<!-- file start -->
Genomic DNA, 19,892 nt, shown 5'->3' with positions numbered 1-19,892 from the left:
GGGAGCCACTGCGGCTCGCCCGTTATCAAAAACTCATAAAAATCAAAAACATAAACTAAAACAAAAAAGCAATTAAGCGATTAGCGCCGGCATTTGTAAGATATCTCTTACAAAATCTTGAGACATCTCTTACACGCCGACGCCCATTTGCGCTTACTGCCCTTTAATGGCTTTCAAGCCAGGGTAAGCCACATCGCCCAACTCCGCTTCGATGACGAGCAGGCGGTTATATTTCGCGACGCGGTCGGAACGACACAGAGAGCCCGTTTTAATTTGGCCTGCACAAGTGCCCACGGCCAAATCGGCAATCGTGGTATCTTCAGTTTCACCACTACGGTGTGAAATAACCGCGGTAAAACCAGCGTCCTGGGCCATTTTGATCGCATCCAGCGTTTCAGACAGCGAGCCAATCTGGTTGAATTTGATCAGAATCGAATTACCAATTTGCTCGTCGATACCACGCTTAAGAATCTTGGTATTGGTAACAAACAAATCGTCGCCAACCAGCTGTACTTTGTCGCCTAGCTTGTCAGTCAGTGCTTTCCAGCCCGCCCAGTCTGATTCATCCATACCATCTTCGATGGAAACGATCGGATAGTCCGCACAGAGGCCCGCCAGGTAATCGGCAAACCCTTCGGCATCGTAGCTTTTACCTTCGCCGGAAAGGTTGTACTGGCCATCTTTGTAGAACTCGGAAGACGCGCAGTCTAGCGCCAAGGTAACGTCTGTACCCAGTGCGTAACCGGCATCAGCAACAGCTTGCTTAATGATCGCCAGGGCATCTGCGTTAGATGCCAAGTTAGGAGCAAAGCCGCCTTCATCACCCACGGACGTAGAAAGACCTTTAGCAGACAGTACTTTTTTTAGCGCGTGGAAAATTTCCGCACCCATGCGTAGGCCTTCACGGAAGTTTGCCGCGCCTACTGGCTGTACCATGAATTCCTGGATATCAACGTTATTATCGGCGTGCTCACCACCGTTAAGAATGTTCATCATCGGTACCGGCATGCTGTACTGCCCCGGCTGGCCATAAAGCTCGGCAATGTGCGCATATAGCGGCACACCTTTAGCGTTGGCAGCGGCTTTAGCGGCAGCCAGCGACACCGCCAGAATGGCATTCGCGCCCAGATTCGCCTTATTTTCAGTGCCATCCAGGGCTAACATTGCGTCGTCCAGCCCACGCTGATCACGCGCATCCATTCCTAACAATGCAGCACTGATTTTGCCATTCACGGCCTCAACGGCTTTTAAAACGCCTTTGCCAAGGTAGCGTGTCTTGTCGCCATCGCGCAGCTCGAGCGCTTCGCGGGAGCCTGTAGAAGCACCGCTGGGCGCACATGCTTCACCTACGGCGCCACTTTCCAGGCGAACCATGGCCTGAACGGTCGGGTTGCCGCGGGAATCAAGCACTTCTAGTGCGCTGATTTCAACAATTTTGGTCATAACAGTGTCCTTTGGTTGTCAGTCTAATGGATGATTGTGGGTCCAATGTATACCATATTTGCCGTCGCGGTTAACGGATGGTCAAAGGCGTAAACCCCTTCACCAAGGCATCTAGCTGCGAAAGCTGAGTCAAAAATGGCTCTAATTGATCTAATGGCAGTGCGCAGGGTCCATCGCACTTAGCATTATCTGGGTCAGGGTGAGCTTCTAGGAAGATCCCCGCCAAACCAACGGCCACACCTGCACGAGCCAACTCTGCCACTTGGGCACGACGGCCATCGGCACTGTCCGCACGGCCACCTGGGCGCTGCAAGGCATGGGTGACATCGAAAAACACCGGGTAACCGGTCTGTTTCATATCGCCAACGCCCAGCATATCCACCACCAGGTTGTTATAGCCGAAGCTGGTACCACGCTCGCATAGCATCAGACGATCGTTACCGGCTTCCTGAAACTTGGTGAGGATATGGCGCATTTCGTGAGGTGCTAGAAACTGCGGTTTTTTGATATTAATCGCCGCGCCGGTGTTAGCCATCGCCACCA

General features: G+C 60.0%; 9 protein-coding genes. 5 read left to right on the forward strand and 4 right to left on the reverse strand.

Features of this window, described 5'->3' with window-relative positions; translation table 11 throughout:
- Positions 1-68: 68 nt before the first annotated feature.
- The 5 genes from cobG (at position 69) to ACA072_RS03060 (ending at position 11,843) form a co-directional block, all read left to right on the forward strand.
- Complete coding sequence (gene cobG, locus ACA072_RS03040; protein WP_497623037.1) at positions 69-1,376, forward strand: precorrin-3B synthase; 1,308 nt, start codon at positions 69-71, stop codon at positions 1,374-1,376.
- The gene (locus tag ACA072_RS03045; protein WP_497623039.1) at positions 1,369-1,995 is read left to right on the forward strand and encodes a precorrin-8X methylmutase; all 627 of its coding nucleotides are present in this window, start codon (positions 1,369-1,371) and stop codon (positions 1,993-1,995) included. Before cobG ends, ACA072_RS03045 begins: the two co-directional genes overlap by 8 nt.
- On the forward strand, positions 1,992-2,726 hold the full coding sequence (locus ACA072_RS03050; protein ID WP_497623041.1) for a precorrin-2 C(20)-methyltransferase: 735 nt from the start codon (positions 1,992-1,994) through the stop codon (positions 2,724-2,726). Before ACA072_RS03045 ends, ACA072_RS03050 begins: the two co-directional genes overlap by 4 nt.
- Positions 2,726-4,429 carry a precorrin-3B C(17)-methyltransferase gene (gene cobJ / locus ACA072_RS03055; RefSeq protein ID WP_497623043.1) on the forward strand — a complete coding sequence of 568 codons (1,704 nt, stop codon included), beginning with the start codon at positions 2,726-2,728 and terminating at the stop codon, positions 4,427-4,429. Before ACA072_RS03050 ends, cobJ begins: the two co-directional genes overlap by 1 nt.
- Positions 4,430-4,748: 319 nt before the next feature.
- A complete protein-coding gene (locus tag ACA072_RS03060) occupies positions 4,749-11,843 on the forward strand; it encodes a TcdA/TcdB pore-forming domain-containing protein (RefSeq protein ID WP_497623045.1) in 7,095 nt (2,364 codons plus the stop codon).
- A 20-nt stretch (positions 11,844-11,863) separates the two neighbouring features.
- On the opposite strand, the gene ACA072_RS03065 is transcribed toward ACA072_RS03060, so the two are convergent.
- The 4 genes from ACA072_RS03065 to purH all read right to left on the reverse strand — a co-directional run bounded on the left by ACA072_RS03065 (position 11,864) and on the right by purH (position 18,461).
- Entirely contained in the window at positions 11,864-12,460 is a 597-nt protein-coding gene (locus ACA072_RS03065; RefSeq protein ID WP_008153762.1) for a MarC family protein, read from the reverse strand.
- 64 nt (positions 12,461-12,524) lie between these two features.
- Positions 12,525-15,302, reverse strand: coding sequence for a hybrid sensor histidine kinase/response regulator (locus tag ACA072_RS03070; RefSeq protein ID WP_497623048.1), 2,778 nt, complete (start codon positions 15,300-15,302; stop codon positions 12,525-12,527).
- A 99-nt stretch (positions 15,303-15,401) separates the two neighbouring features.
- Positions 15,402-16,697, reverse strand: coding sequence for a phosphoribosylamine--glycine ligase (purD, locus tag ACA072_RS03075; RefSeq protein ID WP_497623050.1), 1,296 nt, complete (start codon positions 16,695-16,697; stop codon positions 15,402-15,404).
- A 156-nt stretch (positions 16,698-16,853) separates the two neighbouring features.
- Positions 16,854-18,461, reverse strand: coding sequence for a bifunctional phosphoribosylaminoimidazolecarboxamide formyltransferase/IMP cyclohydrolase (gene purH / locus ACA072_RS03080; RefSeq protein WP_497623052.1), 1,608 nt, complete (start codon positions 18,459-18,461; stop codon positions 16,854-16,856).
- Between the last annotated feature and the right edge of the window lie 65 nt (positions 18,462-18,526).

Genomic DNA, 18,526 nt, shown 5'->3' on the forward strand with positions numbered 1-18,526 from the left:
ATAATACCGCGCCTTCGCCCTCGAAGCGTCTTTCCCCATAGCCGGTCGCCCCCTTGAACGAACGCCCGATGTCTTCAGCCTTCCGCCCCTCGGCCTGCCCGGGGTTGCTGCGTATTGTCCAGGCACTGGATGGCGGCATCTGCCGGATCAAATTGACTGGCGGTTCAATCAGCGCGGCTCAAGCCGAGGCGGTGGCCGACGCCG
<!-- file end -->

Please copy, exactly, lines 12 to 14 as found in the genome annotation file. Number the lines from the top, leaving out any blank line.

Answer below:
- A complete protein-coding gene (locus tag ACA072_RS03060) occupies positions 4,749-11,843 on the forward strand; it encodes a TcdA/TcdB pore-forming domain-containing protein (RefSeq protein ID WP_497623045.1) in 7,095 nt (2,364 codons plus the stop codon).
- A 20-nt stretch (positions 11,844-11,863) separates the two neighbouring features.
- On the opposite strand, the gene ACA072_RS03065 is transcribed toward ACA072_RS03060, so the two are convergent.